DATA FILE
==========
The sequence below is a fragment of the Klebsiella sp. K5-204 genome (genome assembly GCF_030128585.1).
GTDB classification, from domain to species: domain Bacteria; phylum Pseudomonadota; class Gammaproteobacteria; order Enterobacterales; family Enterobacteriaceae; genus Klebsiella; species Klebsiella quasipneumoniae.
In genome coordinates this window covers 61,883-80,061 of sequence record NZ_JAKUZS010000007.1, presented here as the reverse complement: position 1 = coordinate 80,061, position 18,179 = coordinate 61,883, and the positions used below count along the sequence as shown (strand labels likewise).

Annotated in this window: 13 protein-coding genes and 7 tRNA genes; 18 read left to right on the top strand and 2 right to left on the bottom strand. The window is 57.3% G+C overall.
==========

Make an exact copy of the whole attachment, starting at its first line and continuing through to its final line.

The sequence below is a fragment of the Klebsiella sp. K5-204 genome (genome assembly GCF_030128585.1).
GTDB classification, from domain to species: domain Bacteria; phylum Pseudomonadota; class Gammaproteobacteria; order Enterobacterales; family Enterobacteriaceae; genus Klebsiella; species Klebsiella quasipneumoniae.
In genome coordinates this window covers 61,883-80,061 of sequence record NZ_JAKUZS010000007.1, presented here as the reverse complement: position 1 = coordinate 80,061, position 18,179 = coordinate 61,883, and the positions used below count along the sequence as shown (strand labels likewise).

Annotated in this window: 13 protein-coding genes and 7 tRNA genes; 18 read left to right on the top strand and 2 right to left on the bottom strand. The window is 57.3% G+C overall.